Under Ohio law, in addition to filing a workers’ compensation claim, an injured employee can also sue the employer for an intentional tort claim. To prevail under intentional tort, the employee must establish that the employer “deliberately intended” to injure the employee. One way of establishing such “deliberate intent” under the intentional tort statute is by proving that the company “deliberately removed an equipment safety guard” which caused the employee’s injury. The Ohio Supreme Court recently considered two cases- both originating in Cuyahoga County- construing what constitutes the deliberate removal of an “equipment safety guard.”
The first case involved a utility lineman who sustained severe burns while replacing old power lines. Utility linemen for the company were required to wear protective rubber gloves and sleeves to guard against electrical shock. The injured lineman was an apprentice and was unaware of this requirement. As a result, the lineman did not use the protective equipment. The lineman filed a workers’ compensation claim and an intentional tort claim. The lineman argued that the company’s failure to supply him with the necessary protective equipment constituted the “deliberate removal” of an “equipment safety guard” in violation of the intentional tort statute.
The second case involved a warehouse employee who was injured when a co-worker operating a side loader (similar to a tow motor) struck him. The area of the factory in which the injured employee was operating was dimly lit. The employee filed a workers’ compensation claim and an intentional tort claim. As grounds for his intentional tort case, the employee cited three safety gaps by the company any one of which he argued could have prevented his injury: failure to provide employees working in the aisles with a reflective vest; failure to require that safety cones be placed in the aisles where employees are working; and failure to provide expandable gates to prevent machinery from entering aisles where employees were working. Indeed, as the employee pointed out, the potential for injury from the absence of such safety mechanisms was so great that the company had been warned only days before the employee’s accident of the danger to workers in the aisles. Consequently, the employee asserted, the company’s failure to take such precautionary safety measures made his injury highly foreseeable and was therefore tantamount to the “deliberate removal” of an “equipment safety guard.”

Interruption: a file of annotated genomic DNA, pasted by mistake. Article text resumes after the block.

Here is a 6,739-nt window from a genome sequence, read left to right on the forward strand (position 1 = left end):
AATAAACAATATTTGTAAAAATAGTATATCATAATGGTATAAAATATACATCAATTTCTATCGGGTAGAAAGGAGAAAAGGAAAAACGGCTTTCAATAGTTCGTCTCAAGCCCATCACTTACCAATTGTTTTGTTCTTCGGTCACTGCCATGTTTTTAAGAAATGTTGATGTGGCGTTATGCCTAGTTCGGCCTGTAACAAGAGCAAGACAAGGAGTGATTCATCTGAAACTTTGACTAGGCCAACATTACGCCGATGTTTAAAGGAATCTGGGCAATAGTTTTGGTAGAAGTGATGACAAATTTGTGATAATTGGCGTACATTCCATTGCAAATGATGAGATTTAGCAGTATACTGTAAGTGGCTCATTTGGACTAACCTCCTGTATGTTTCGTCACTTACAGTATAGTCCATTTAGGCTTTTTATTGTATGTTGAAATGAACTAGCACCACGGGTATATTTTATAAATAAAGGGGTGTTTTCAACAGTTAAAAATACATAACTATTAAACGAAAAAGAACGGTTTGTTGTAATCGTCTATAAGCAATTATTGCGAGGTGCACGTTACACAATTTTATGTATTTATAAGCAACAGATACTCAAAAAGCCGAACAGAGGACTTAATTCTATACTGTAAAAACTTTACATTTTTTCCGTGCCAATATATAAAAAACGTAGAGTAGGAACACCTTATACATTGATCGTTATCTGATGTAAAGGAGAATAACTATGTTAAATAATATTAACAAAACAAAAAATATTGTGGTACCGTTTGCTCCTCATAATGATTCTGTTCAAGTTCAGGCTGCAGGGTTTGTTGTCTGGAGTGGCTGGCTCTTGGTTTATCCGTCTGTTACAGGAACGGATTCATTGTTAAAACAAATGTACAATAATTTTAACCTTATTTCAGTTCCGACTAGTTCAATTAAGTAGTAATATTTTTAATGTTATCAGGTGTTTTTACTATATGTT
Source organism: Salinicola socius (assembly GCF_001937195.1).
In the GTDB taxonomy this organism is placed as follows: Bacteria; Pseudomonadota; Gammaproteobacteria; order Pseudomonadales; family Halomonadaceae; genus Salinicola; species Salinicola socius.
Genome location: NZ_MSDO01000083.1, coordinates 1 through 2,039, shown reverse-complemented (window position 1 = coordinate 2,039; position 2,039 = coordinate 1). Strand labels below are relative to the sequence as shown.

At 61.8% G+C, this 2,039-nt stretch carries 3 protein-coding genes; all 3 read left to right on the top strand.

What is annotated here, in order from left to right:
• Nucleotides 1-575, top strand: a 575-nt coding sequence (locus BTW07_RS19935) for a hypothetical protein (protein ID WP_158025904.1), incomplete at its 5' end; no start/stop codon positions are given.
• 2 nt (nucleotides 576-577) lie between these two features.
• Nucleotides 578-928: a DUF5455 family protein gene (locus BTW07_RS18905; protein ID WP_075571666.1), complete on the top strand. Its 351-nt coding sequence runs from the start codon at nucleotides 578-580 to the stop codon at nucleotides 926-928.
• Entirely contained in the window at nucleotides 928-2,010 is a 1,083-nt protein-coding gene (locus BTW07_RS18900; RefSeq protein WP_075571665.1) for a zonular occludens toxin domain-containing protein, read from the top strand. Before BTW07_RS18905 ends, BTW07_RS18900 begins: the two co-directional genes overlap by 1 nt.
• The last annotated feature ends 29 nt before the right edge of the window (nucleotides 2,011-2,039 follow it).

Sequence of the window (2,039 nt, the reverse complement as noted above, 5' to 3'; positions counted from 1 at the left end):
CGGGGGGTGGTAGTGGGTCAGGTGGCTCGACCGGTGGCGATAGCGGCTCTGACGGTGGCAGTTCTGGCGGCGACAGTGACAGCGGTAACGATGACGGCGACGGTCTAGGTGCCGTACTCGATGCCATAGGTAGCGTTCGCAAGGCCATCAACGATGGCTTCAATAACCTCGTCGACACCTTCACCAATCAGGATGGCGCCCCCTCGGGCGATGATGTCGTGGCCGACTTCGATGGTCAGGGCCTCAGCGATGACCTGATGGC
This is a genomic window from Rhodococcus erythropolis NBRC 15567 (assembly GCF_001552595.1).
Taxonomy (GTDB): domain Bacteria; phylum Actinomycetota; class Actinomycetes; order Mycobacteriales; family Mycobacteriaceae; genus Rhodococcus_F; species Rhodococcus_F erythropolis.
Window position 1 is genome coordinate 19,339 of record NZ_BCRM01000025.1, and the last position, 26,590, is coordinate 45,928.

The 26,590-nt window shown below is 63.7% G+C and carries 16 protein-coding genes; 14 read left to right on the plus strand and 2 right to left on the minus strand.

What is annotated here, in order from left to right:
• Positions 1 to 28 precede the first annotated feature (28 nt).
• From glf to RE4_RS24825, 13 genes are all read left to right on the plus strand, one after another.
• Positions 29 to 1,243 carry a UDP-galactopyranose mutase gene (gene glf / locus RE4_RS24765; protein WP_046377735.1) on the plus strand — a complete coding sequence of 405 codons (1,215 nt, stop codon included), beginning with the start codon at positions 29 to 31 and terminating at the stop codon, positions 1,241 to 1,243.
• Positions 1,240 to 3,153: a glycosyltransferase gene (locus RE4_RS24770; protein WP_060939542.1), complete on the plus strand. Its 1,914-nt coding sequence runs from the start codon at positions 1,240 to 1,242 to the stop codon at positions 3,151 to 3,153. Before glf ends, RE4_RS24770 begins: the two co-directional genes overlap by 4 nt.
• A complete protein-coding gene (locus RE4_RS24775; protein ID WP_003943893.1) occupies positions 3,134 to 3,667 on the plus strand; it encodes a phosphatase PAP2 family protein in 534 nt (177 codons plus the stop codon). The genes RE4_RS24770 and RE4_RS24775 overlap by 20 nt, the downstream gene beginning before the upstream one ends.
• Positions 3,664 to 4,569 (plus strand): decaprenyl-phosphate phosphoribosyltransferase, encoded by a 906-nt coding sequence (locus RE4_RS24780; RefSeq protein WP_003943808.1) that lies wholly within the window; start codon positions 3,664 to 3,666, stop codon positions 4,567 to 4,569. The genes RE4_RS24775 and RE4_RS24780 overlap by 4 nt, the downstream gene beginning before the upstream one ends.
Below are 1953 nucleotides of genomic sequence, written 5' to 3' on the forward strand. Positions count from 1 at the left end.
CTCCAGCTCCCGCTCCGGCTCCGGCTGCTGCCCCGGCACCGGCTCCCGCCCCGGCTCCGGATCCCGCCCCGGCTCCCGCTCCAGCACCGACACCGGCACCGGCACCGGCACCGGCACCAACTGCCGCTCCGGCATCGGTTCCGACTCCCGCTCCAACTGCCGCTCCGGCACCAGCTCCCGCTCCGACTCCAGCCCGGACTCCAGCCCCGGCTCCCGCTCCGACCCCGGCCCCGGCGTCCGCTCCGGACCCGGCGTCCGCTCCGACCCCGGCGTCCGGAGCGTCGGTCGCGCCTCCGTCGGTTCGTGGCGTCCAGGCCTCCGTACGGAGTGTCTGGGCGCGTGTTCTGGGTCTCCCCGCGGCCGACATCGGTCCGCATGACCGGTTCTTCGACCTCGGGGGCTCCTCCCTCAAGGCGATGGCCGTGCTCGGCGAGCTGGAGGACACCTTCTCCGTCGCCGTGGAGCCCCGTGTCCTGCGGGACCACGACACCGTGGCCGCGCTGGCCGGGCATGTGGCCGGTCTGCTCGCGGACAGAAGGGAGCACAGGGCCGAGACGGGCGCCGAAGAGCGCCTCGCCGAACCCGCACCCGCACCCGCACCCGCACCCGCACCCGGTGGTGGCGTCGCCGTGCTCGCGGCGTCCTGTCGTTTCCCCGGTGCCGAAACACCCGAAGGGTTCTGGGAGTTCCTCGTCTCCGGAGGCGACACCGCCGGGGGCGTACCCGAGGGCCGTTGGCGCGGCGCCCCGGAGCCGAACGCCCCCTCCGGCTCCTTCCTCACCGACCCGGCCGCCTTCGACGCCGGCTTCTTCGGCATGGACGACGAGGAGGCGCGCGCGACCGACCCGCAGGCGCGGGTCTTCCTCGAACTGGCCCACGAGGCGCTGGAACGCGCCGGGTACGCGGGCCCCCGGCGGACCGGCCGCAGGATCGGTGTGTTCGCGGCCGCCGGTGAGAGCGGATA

The Ohio Supreme Court rejected both employees’ arguments. In both cases, the Court found that “removal of an equipment safety guard” means just that: the removal, either by lifting, pushing aside, taking off, or otherwise physically eliminating such a guard. The Court stated that protective gloves and sleeves are personal items the employee controls and are not considered “an equipment safety guard.” In the second case involving the injured warehouse employee, the Court found that no evidence existed that the company “deliberately intended” to injure the employee when they assigned him to work in the aisle. The Court observed that, although the company may have placed the employee in a potentially dangerous situation, this circumstance, by itself, was insufficient to constitute a “deliberate intent” to harm the employee.
Both cases reaffirm the very high standard of proof involved in intentional tort cases. Such a high bar, in the court’s view, in no way deprives injured employees of just and fair compensation for their injuries. An employee sustaining a work-related injury is always entitled to workers’ compensation. While workplace accidents are unfortunate, as these two cases remind us, absent extremely egregious circumstances, companies ordinarily will not be penalized for such unintended consequences at the job site.
While workplace accidents are unfortunate, as these two cases remind us, absent extremely egregious circumstances, companies ordinarily will not be penalized for such unintended consequences at the job site.
Steven P. Dlott is a Certified Specialist in Workers’ Compensation Law and heads the Workers’ Compensation Department at Meyers, Roman, Friedberg & Lewis. Steve is also a member of the Labor and Employment practice group which has extensive experience in defending employers in intentional tort cases. Steve can be contacted at (216) 831-0042 or firstname.lastname@example.org